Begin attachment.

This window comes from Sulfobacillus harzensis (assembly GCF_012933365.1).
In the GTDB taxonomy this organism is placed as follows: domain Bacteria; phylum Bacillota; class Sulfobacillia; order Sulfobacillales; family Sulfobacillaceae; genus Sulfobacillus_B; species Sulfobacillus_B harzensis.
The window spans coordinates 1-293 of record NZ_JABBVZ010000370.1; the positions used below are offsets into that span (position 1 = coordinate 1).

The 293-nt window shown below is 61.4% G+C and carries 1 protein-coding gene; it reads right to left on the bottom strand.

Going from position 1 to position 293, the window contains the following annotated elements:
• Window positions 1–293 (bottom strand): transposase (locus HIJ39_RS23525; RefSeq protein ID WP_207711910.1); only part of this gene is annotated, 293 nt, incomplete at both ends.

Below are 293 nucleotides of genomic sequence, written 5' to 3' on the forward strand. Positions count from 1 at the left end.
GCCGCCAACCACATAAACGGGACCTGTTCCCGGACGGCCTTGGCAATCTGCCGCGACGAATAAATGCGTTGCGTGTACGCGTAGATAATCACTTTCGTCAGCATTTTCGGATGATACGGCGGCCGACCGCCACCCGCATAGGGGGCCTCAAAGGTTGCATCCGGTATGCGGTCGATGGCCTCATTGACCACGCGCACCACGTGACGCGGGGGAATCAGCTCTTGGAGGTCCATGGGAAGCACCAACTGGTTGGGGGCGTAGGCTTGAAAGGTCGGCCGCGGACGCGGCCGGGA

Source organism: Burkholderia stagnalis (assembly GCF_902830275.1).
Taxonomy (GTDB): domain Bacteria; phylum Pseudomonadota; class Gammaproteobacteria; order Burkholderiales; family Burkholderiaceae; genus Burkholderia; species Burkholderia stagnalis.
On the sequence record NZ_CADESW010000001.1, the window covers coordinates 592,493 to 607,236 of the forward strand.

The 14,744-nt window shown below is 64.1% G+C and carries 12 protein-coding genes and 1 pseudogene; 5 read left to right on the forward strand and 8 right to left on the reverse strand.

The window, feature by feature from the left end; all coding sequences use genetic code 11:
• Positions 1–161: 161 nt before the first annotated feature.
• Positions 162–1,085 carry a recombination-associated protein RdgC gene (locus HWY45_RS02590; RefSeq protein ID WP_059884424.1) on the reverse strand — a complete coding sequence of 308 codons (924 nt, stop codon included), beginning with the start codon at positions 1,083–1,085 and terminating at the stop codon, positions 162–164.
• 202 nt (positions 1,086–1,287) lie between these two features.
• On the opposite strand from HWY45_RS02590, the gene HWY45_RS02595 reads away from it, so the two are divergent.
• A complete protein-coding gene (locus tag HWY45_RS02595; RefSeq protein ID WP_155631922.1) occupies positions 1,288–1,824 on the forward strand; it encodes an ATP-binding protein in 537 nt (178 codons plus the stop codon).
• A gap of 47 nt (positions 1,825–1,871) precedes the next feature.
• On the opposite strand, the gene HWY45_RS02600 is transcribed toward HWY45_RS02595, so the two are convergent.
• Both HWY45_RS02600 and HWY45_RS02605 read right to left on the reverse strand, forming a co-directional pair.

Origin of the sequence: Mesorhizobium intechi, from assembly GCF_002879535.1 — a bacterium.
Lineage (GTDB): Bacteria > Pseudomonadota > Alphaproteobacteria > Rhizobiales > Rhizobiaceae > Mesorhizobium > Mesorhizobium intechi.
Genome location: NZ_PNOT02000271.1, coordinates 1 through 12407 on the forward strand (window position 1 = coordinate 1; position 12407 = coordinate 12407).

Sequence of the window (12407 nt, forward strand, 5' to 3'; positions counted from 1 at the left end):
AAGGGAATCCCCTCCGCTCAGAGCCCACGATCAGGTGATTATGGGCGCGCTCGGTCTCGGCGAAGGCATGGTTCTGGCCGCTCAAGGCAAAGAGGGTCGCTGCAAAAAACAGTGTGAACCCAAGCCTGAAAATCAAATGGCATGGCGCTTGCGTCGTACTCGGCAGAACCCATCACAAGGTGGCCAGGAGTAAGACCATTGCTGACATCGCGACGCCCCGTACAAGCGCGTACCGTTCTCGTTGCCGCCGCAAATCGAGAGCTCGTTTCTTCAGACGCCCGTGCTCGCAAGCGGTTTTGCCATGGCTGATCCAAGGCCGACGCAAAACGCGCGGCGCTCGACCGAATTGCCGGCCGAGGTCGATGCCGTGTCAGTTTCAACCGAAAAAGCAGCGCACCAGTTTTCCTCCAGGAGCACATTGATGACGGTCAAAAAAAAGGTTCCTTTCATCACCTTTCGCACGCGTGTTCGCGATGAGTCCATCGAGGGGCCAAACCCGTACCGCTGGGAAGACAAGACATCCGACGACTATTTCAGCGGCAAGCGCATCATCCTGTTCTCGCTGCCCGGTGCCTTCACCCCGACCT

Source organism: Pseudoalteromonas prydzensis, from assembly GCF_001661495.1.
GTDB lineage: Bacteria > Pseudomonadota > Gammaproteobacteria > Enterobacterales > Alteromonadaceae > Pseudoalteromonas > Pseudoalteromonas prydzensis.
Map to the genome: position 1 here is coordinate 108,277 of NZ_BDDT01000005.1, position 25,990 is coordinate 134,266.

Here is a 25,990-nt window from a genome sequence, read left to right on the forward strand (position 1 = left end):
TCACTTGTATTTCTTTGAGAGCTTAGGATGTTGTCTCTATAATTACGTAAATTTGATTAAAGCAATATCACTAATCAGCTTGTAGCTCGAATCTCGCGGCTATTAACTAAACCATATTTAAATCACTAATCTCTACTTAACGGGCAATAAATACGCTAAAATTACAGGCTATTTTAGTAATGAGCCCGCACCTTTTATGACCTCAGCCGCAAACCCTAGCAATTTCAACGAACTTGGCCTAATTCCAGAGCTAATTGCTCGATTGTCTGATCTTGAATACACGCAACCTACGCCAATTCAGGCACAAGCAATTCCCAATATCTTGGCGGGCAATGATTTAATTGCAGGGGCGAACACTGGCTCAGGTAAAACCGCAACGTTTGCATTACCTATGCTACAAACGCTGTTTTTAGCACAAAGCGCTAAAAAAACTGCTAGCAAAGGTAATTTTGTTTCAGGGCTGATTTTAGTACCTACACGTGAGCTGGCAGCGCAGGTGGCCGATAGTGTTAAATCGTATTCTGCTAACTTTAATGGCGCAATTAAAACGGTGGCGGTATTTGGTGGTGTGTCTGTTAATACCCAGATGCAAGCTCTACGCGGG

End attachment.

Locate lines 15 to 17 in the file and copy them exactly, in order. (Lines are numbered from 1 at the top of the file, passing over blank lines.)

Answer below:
• Positions 162–1,085 carry a recombination-associated protein RdgC gene (locus HWY45_RS02590; RefSeq protein ID WP_059884424.1) on the reverse strand — a complete coding sequence of 308 codons (924 nt, stop codon included), beginning with the start codon at positions 1,083–1,085 and terminating at the stop codon, positions 162–164.
• 202 nt (positions 1,086–1,287) lie between these two features.
• On the opposite strand from HWY45_RS02590, the gene HWY45_RS02595 reads away from it, so the two are divergent.